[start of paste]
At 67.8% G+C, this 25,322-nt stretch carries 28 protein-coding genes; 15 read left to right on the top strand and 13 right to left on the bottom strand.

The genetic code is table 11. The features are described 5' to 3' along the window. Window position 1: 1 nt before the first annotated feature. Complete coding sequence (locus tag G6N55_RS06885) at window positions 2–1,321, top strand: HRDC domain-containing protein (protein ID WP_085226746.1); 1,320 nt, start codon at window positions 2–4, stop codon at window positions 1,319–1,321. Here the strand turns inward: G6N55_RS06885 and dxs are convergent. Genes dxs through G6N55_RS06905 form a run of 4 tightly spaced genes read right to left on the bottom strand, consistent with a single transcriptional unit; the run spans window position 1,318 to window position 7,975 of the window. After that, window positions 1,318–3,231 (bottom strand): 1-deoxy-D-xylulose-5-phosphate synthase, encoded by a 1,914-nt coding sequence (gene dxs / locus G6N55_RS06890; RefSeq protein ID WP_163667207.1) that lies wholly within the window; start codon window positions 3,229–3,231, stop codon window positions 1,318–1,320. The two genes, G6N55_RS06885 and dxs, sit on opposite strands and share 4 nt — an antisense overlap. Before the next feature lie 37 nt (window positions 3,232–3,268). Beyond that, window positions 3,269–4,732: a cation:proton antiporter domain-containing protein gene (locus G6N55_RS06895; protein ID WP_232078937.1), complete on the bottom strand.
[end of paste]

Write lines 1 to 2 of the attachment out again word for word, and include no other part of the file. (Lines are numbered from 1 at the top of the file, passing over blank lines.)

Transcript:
At 67.8% G+C, this 25,322-nt stretch carries 28 protein-coding genes; 15 read left to right on the top strand and 13 right to left on the bottom strand.

The genetic code is table 11. The features are described 5' to 3' along the window. Window position 1: 1 nt before the first annotated feature. Complete coding sequence (locus tag G6N55_RS06885) at window positions 2–1,321, top strand: HRDC domain-containing protein (protein ID WP_085226746.1); 1,320 nt, start codon at window positions 2–4, stop codon at window positions 1,319–1,321. Here the strand turns inward: G6N55_RS06885 and dxs are convergent. Genes dxs through G6N55_RS06905 form a run of 4 tightly spaced genes read right to left on the bottom strand, consistent with a single transcriptional unit; the run spans window position 1,318 to window position 7,975 of the window. After that, window positions 1,318–3,231 (bottom strand): 1-deoxy-D-xylulose-5-phosphate synthase, encoded by a 1,914-nt coding sequence (gene dxs / locus G6N55_RS06890; RefSeq protein ID WP_163667207.1) that lies wholly within the window; start codon window positions 3,229–3,231, stop codon window positions 1,318–1,320. The two genes, G6N55_RS06885 and dxs, sit on opposite strands and share 4 nt — an antisense overlap. Before the next feature lie 37 nt (window positions 3,232–3,268). Beyond that, window positions 3,269–4,732: a cation:proton antiporter domain-containing protein gene (locus G6N55_RS06895; protein ID WP_232078937.1), complete on the bottom strand.